Countrywide has defended itself after a landlord complained that one of its agents had changed utility providers to Spark when the property was empty. Spark has also strongly defended itself.
The landlord, writing on a landlord forum, said the practice was a scam.
The landlord said they had signed a contract with Regal Lettings to find a tenant.
In the event, the tenant was found via another agent.
At that point, says the landlord, “I discovered that Regal Lettings had changed the energy supplier for both gas and electricity to Spark Energy.
“The only reason I can think of for doing this is to be paid by Spark Energy. Even small fees would mount up for a letting agent with many empty properties.
“Regal Lettings say that they change all empty properties to Spark Energy because it makes it easier to alert the company when a new tenant moves in.
“Two admin processes rather than one? That doesn’t make sense.
“. . . I’m appalled that letting agents are even allowed to change energy suppliers.
“Worse, no one is interested not OFGEM or the Energy Ombudsman or ARLA.”
The landlord concludes: “As a landlord I don’t really care if energy is supplied by British Gas or British Airways.
“But I do care that my empty property was used to make money for Regal Lettings and they would have charged me for the privilege.”
The landlord acknowledged that the contract with Regal Lettings allowed it to switch gas and electricity supplier when the property was empty, by also posting up the clause in the agreement.
A spokesperson for Spark said: “We pay a small fee per property to cover the costs of administration involved in managing the utilities when properties are empty. For commercial reasons we are not willing to say how much.”
Asked if it was common practice for letting agents to switch empty properties over to Spark, the spokesperson said: “Every property needs an energy supplier. So like other energy companies we are asked by letting agents to become the default energy supplier for their void properties.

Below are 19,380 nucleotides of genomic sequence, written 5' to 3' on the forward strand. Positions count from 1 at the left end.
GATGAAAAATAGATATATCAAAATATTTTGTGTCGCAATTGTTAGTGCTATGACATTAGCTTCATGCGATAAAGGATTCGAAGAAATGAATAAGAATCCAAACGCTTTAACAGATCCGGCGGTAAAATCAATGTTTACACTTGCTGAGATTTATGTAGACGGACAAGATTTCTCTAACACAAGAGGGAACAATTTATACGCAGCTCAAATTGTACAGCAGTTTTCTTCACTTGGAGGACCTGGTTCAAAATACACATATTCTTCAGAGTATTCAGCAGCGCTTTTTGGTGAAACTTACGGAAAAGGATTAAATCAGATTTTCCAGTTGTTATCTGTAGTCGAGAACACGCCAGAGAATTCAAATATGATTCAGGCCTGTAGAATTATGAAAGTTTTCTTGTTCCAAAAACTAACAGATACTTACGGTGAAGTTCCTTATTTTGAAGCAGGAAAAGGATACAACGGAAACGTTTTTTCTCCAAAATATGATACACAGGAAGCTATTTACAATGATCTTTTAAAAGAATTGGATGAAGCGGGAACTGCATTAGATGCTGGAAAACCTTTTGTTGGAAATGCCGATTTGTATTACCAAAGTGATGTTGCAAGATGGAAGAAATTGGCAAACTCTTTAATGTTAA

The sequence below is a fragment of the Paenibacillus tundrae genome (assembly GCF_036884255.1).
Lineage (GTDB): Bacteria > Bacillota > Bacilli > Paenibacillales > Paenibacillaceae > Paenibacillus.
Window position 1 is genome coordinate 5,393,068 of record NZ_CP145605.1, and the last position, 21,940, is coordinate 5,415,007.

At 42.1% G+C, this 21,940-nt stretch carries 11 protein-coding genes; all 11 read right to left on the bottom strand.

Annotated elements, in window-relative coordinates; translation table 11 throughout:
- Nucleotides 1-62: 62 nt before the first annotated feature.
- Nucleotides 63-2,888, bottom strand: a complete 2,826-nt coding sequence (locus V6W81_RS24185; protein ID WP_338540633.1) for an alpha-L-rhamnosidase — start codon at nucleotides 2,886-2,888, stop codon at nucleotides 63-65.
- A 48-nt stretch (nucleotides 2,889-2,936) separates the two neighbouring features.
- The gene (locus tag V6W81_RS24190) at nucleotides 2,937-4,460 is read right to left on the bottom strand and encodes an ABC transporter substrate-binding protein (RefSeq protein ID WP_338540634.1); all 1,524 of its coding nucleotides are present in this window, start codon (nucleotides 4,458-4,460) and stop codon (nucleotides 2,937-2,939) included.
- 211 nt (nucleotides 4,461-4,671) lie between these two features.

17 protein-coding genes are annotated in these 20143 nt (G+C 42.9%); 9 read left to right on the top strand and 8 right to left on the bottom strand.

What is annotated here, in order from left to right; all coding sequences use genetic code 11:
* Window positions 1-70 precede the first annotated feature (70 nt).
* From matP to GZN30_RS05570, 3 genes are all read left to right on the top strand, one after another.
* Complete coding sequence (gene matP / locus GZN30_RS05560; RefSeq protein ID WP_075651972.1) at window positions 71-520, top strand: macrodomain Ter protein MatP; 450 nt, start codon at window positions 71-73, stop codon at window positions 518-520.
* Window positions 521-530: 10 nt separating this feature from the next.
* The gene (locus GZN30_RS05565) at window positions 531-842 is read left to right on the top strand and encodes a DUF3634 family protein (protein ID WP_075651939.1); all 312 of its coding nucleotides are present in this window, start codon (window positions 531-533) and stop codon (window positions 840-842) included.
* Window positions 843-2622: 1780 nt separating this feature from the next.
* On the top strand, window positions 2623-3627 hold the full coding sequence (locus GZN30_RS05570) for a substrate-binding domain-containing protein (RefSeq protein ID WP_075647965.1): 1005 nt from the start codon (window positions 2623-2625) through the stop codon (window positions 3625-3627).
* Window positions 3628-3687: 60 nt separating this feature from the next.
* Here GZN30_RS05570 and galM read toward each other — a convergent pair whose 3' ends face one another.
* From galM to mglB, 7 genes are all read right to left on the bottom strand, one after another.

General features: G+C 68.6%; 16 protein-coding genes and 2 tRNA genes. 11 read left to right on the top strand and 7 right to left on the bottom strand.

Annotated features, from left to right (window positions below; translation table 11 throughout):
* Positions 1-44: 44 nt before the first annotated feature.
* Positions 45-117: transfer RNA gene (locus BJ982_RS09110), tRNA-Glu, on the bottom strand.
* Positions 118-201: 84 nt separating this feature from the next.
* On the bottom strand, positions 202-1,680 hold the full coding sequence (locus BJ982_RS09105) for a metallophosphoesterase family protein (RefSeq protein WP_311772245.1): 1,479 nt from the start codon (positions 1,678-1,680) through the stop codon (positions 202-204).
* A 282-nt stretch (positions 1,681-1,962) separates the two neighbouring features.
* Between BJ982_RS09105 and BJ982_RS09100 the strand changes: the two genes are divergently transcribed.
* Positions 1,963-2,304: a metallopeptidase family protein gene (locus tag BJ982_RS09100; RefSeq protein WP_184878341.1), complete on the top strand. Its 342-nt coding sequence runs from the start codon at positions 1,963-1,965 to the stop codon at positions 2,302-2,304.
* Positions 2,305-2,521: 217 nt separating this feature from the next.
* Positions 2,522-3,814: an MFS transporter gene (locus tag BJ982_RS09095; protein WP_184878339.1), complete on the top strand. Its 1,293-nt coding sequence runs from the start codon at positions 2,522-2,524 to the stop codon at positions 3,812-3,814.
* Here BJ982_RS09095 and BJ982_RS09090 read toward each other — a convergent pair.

“This process saves the agent considerable time and effort and the new tenant moves into a cheaper price than they would inherit on average if the provider was one of the Big Six. Landlords benefit because we manage all the meter readings and admin that they would normally have to do when the property is empty.
“It’s worth noting that Spark receives fewer complaints than any of the Big Six (according to Ofgem Q2 2015 stats) and that tenants and landlords have the right to choose another supplier at any point with no penalty whatsoever.”
Sam Tyrer, MD for Retail at Countrywide, said: “Putting the customer at the heart of what we do is fundamental to our business.
“As part of our change of occupier process and, in accordance with beneficial property management practice, we will arrange to manage the energy supply for the property during a change of occupier.
“Permission from the landlord has to be sought before we can complete this process.
“By implementing the change of occupier process with a chosen energy provider we are able to identify the outgoing energy provider and provide accurate meter readings gained at occupier check-out.
“The chosen energy provider will manage the check-out meter readings with the outgoing energy provider, and this will ensure that accurate final billing is achieved to the outgoing occupier.
“We see this as a benefit to the landlord during void periods and for the tenant when they move in and out of the property.”
We also invited Spark to comment.